Remember 7 and 7 Is? In 1966 it was a hit for the Los Angeles band Love. Dramatic as the song is, with a driving rhythm and ending in a thunderclap, it is unrepresentative of their work, at that time or in the future.
The band dominated the local scene, but Arthur Lee, the idiosyncratic leader, refused to tour or play anywhere but California, so Love never had the exposure it merited. One way or another, the band fell apart, leaving behind an album, Forever Changes, ranked as one of the highlights of the era, and still regarded as an all time great today.
By the time I bought their compilation album, Love Revisited, off the second-hand stall on Cambridge market, Love was effectively in the past, but new to me.
I found many of the songs fascinating, some puzzling, and one confronting. That was Bacharach and David’s My Little Red Book, rendered with a then unfashionable vigour and urgency. I gather Bacharach didn’t like it either. Apart from 7 and 7 Is, the only other song on the album that most people will be familiar with is Hey Joe, but in an interpretation as different from the familiar Hendrix version as you can imagine. Possibly derived from an arrangement for The Byrds, it is, like My Little Red Book, fast, urgent, and, unlike Hendrix’s version, appropriate to the lyrics.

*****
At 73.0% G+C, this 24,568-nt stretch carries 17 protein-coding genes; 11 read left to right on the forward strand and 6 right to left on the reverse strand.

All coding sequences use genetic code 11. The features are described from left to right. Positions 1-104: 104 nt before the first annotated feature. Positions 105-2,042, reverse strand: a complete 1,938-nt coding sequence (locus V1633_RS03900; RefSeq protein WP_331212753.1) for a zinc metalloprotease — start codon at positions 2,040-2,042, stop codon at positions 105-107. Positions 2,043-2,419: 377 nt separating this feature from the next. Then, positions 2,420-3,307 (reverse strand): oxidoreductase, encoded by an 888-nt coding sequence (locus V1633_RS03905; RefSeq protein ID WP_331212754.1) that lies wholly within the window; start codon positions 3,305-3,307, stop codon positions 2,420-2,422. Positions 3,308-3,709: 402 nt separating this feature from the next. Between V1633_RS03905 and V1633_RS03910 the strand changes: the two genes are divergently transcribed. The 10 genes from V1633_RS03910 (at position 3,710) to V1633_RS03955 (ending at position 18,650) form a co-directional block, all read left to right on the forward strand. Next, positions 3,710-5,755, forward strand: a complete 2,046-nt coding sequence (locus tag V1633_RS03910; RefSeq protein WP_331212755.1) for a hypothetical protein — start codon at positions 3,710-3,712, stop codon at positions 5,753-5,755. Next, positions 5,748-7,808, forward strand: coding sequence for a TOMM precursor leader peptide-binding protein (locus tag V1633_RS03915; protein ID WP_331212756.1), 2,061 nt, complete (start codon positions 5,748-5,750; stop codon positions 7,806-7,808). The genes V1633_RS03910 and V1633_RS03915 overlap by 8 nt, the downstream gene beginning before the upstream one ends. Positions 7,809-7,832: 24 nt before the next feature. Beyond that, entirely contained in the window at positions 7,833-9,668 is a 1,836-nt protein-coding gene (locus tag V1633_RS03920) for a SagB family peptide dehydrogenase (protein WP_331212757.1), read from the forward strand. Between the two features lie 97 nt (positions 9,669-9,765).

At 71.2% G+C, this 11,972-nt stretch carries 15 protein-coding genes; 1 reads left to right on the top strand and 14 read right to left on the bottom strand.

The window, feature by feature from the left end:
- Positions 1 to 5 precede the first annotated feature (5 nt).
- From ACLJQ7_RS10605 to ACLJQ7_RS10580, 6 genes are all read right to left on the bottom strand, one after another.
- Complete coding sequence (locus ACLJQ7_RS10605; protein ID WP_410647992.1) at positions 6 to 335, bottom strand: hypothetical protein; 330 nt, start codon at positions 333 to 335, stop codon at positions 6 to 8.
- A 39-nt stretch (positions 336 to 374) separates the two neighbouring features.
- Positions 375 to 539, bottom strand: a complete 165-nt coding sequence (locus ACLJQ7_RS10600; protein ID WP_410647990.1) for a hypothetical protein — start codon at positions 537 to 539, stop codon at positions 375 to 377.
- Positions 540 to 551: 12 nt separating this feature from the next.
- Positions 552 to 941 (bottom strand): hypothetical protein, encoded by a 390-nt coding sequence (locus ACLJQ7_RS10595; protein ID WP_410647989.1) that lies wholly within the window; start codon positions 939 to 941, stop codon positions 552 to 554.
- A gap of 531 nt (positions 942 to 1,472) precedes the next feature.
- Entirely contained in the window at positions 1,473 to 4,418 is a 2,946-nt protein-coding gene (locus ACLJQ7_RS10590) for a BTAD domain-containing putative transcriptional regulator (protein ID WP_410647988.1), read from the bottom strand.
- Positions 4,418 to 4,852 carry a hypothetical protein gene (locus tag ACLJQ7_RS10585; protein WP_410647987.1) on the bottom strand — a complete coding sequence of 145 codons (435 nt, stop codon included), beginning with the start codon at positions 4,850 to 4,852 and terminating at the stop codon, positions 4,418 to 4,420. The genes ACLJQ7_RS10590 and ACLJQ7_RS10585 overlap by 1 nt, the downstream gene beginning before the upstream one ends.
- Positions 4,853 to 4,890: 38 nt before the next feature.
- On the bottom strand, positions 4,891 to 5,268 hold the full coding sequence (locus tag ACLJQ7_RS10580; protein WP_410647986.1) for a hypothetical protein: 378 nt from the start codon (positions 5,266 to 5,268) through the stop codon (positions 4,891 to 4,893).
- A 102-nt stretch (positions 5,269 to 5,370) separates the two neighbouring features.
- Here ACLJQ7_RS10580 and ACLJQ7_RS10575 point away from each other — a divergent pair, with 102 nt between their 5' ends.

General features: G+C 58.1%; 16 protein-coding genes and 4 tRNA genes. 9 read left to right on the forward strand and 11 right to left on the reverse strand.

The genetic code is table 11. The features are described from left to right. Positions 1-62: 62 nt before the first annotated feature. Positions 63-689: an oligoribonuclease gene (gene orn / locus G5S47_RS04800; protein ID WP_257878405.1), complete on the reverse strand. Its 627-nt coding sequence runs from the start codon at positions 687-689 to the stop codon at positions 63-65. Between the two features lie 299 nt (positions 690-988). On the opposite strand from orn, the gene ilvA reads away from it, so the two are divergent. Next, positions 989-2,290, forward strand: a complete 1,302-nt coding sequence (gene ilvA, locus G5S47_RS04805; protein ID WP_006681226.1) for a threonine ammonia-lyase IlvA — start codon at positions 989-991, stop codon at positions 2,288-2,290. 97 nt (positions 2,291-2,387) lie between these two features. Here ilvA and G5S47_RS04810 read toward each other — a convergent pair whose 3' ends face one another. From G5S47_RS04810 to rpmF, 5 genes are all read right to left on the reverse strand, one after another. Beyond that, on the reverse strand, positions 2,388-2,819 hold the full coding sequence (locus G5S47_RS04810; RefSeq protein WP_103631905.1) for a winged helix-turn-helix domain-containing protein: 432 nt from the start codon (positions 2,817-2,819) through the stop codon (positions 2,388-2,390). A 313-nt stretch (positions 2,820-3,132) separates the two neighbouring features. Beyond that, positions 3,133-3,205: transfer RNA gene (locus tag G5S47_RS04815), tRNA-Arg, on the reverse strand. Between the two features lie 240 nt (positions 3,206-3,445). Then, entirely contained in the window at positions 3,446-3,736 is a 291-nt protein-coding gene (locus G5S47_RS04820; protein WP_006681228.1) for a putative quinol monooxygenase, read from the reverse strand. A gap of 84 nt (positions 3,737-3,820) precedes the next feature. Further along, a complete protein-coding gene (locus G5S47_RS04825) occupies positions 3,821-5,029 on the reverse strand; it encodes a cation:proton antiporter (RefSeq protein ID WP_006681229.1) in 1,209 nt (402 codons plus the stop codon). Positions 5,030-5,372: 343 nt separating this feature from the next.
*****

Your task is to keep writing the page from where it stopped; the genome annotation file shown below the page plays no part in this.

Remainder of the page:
Scrolling through the comments on a article on the ABC News website on songs that should have been hits, or some such, I suddenly remembered my long unplayed Love LP and how much I had enjoyed it. Gone they may be, but not forgotten. I bought the remastered 2 CD collection under the Definitive Rock banner that includes all the tracks on Love Revisited plus seventeen others. Having listened to them all, I would say that the selection for Love Revisited packed in as a good ‘Best of’ as an LP will hold. For my car MP3 player I have added two more.
Song writing credits go about half and half to Arthur Lee and Bryan MacLean. Initially MacLean was the more accomplished, but later, after he had moved on, Lee came up with some truly great songs.
Long ago I played Love Revisited to a friend who was a Country and Western fan. I told him I couldn’t make my mind up if this stuff was really good or really bad. ‘Really bad,’ he said. Which suggested to me that it was actually ‘Really good.’
Music is so subjective, and how we feel about it always dependant on factors of memory and association that are quite unpredictable and unclassifiable. As I played my new CD I found tears coming unbidden to my eyes. Good or bad, these songs are etched into my soul.